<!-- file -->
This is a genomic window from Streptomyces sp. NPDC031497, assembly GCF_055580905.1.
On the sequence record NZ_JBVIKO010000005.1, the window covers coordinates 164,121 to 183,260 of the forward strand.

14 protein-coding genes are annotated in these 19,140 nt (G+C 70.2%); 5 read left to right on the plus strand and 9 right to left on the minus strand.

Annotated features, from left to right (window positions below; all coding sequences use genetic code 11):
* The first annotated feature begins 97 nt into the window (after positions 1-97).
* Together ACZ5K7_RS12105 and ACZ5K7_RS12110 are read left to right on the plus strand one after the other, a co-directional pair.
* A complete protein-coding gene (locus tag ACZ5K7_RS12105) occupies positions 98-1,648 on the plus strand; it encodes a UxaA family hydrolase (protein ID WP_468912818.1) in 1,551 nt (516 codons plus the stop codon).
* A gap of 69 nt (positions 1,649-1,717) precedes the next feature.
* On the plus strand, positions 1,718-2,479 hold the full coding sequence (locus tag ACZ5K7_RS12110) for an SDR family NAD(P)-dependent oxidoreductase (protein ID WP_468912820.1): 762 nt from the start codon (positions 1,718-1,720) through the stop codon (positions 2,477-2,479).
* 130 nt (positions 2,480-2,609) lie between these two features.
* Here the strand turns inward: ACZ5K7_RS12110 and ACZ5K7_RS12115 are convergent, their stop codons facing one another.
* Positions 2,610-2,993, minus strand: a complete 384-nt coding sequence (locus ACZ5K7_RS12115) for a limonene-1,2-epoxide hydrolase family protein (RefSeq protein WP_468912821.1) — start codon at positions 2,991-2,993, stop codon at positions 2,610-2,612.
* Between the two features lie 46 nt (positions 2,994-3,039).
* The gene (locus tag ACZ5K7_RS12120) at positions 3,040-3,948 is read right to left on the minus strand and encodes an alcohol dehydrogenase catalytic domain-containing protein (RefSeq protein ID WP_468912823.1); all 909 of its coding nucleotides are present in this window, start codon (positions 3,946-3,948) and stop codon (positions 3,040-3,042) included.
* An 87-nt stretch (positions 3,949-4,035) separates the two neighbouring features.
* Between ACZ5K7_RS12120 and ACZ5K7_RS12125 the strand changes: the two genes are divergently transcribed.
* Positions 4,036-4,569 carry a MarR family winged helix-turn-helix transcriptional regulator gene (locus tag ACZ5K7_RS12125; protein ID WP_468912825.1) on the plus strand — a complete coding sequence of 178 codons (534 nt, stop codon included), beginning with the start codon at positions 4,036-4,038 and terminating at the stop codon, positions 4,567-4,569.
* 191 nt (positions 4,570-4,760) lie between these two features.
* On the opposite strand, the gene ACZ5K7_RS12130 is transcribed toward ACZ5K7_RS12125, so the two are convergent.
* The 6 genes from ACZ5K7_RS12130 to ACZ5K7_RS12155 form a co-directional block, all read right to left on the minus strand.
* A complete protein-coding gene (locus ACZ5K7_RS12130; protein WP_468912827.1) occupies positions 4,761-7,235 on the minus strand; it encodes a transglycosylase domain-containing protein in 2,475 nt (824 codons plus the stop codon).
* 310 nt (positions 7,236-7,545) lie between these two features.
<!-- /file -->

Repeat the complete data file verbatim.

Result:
This is a genomic window from Streptomyces sp. NPDC031497, assembly GCF_055580905.1.
On the sequence record NZ_JBVIKO010000005.1, the window covers coordinates 164,121 to 183,260 of the forward strand.

14 protein-coding genes are annotated in these 19,140 nt (G+C 70.2%); 5 read left to right on the plus strand and 9 right to left on the minus strand.

Annotated features, from left to right (window positions below; all coding sequences use genetic code 11):
* The first annotated feature begins 97 nt into the window (after positions 1-97).
* Together ACZ5K7_RS12105 and ACZ5K7_RS12110 are read left to right on the plus strand one after the other, a co-directional pair.
* A complete protein-coding gene (locus tag ACZ5K7_RS12105) occupies positions 98-1,648 on the plus strand; it encodes a UxaA family hydrolase (protein ID WP_468912818.1) in 1,551 nt (516 codons plus the stop codon).
* A gap of 69 nt (positions 1,649-1,717) precedes the next feature.
* On the plus strand, positions 1,718-2,479 hold the full coding sequence (locus tag ACZ5K7_RS12110) for an SDR family NAD(P)-dependent oxidoreductase (protein ID WP_468912820.1): 762 nt from the start codon (positions 1,718-1,720) through the stop codon (positions 2,477-2,479).
* 130 nt (positions 2,480-2,609) lie between these two features.
* Here the strand turns inward: ACZ5K7_RS12110 and ACZ5K7_RS12115 are convergent, their stop codons facing one another.
* Positions 2,610-2,993, minus strand: a complete 384-nt coding sequence (locus ACZ5K7_RS12115) for a limonene-1,2-epoxide hydrolase family protein (RefSeq protein WP_468912821.1) — start codon at positions 2,991-2,993, stop codon at positions 2,610-2,612.
* Between the two features lie 46 nt (positions 2,994-3,039).
* The gene (locus tag ACZ5K7_RS12120) at positions 3,040-3,948 is read right to left on the minus strand and encodes an alcohol dehydrogenase catalytic domain-containing protein (RefSeq protein ID WP_468912823.1); all 909 of its coding nucleotides are present in this window, start codon (positions 3,946-3,948) and stop codon (positions 3,040-3,042) included.
* An 87-nt stretch (positions 3,949-4,035) separates the two neighbouring features.
* Between ACZ5K7_RS12120 and ACZ5K7_RS12125 the strand changes: the two genes are divergently transcribed.
* Positions 4,036-4,569 carry a MarR family winged helix-turn-helix transcriptional regulator gene (locus tag ACZ5K7_RS12125; protein ID WP_468912825.1) on the plus strand — a complete coding sequence of 178 codons (534 nt, stop codon included), beginning with the start codon at positions 4,036-4,038 and terminating at the stop codon, positions 4,567-4,569.
* 191 nt (positions 4,570-4,760) lie between these two features.
* On the opposite strand, the gene ACZ5K7_RS12130 is transcribed toward ACZ5K7_RS12125, so the two are convergent.
* The 6 genes from ACZ5K7_RS12130 to ACZ5K7_RS12155 form a co-directional block, all read right to left on the minus strand.
* A complete protein-coding gene (locus ACZ5K7_RS12130; protein WP_468912827.1) occupies positions 4,761-7,235 on the minus strand; it encodes a transglycosylase domain-containing protein in 2,475 nt (824 codons plus the stop codon).
* 310 nt (positions 7,236-7,545) lie between these two features.